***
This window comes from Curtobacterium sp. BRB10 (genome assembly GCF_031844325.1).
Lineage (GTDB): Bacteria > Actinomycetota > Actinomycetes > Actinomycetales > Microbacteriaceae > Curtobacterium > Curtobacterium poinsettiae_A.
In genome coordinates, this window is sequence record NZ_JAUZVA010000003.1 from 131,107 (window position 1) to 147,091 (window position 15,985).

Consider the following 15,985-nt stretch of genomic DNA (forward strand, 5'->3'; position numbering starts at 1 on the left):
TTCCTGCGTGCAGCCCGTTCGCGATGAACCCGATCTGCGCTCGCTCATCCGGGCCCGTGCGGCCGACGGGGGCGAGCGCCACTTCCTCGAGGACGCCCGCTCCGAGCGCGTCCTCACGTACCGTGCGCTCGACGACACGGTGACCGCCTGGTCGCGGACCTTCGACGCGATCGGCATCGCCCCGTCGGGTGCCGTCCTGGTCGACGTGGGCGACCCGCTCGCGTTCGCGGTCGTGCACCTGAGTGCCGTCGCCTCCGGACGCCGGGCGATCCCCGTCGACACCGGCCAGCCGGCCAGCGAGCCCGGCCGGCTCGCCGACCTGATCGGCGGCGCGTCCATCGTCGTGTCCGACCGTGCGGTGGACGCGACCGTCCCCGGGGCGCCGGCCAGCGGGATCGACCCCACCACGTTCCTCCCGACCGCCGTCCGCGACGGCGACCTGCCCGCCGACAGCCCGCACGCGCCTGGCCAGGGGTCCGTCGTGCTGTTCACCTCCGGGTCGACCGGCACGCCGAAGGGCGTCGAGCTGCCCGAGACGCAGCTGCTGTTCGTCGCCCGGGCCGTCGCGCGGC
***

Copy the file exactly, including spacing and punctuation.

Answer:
This window comes from Curtobacterium sp. BRB10 (genome assembly GCF_031844325.1).
Lineage (GTDB): Bacteria > Actinomycetota > Actinomycetes > Actinomycetales > Microbacteriaceae > Curtobacterium > Curtobacterium poinsettiae_A.
In genome coordinates, this window is sequence record NZ_JAUZVA010000003.1 from 131,107 (window position 1) to 147,091 (window position 15,985).

Consider the following 15,985-nt stretch of genomic DNA (forward strand, 5'->3'; position numbering starts at 1 on the left):
TTCCTGCGTGCAGCCCGTTCGCGATGAACCCGATCTGCGCTCGCTCATCCGGGCCCGTGCGGCCGACGGGGGCGAGCGCCACTTCCTCGAGGACGCCCGCTCCGAGCGCGTCCTCACGTACCGTGCGCTCGACGACACGGTGACCGCCTGGTCGCGGACCTTCGACGCGATCGGCATCGCCCCGTCGGGTGCCGTCCTGGTCGACGTGGGCGACCCGCTCGCGTTCGCGGTCGTGCACCTGAGTGCCGTCGCCTCCGGACGCCGGGCGATCCCCGTCGACACCGGCCAGCCGGCCAGCGAGCCCGGCCGGCTCGCCGACCTGATCGGCGGCGCGTCCATCGTCGTGTCCGACCGTGCGGTGGACGCGACCGTCCCCGGGGCGCCGGCCAGCGGGATCGACCCCACCACGTTCCTCCCGACCGCCGTCCGCGACGGCGACCTGCCCGCCGACAGCCCGCACGCGCCTGGCCAGGGGTCCGTCGTGCTGTTCACCTCCGGGTCGACCGGCACGCCGAAGGGCGTCGAGCTGCCCGAGACGCAGCTGCTGTTCGTCGCCCGGGCCGTCGCGCGGC